Plan it! Run it through in your mind many times so that you know what will happen – so there will be no surprises.

Then when your stomach turns you can say – ‘I expected this, I’m OK’ Then with the goal set small and a bit of bravery you can have a win.

Knowing your limits also means recognising what battles you can’t win – so you give ground.

But this isn’t running, this is retreat. You can control what is lost – and you understand that you may have lost a battle, but not the war.

The Ground There is also recognising where the fear lies:

Sometimes the body can be shaking and the stomach turned – but the mind is freer and focusing on the doing or saying will carry you through whilst your body falls apart.

Sometimes the mind is full or endless, recycling horror – whilst the body is relatively undisturbed and turning our attention away to the physical realm will allow us to carry on whilst our mind plays out its frightening sensory dialogue. There is much more to be said on this – but I think much of it is beyond the scope of this piece of writing.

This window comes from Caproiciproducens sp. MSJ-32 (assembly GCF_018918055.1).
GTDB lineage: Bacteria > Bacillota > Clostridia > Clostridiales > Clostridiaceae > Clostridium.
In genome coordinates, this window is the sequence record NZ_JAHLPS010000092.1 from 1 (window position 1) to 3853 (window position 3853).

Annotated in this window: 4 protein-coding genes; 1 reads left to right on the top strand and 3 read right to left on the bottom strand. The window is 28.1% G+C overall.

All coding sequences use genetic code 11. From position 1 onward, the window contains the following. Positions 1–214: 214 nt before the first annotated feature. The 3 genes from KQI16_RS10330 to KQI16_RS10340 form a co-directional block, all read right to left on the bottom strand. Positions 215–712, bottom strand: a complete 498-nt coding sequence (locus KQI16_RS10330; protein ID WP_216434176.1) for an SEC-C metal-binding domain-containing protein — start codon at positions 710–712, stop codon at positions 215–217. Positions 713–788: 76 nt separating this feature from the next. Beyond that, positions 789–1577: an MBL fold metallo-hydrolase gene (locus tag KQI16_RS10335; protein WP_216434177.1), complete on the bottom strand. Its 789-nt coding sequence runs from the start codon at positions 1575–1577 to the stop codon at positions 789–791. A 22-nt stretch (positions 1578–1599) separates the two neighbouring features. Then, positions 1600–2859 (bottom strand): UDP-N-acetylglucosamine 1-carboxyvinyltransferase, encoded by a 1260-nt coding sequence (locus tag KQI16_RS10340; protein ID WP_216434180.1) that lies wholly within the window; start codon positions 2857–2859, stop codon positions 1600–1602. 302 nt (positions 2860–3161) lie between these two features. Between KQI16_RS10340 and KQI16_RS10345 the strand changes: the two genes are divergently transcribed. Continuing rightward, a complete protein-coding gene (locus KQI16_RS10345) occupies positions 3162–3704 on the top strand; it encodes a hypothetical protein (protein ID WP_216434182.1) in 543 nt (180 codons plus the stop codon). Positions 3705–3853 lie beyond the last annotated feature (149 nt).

The End. What is to be said though is that there is a way back from this. I know – because I’ve done it and I hope that this, in some small way, may help others do that same. And when you gain ground – you gain ground in all things But as in war – winning battles give you momentum and you can push back the fear on more and more fronts.